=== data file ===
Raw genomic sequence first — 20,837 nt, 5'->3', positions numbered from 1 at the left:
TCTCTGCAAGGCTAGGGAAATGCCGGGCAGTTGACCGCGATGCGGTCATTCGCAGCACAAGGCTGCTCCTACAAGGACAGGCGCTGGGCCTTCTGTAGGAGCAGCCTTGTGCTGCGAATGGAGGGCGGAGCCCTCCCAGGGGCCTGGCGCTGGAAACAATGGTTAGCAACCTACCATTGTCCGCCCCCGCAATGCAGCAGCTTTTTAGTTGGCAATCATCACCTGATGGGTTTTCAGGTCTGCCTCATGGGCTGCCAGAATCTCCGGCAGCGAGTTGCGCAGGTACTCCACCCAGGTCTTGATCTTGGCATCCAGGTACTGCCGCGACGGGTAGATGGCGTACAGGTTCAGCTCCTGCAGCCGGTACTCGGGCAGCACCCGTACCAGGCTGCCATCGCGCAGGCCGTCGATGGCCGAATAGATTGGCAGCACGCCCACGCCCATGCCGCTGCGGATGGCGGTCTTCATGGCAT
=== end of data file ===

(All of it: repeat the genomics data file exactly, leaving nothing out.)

Raw genomic sequence first — 20,837 nt, 5'->3', positions numbered from 1 at the left:
TCTCTGCAAGGCTAGGGAAATGCCGGGCAGTTGACCGCGATGCGGTCATTCGCAGCACAAGGCTGCTCCTACAAGGACAGGCGCTGGGCCTTCTGTAGGAGCAGCCTTGTGCTGCGAATGGAGGGCGGAGCCCTCCCAGGGGCCTGGCGCTGGAAACAATGGTTAGCAACCTACCATTGTCCGCCCCCGCAATGCAGCAGCTTTTTAGTTGGCAATCATCACCTGATGGGTTTTCAGGTCTGCCTCATGGGCTGCCAGAATCTCCGGCAGCGAGTTGCGCAGGTACTCCACCCAGGTCTTGATCTTGGCATCCAGGTACTGCCGCGACGGGTAGATGGCGTACAGGTTCAGCTCCTGCAGCCGGTACTCGGGCAGCACCCGTACCAGGCTGCCATCGCGCAGGCCGTCGATGGCCGAATAGATTGGCAGCACGCCCACGCCCATGCCGCTGCGGATGGCGGTCTTCATGGCAT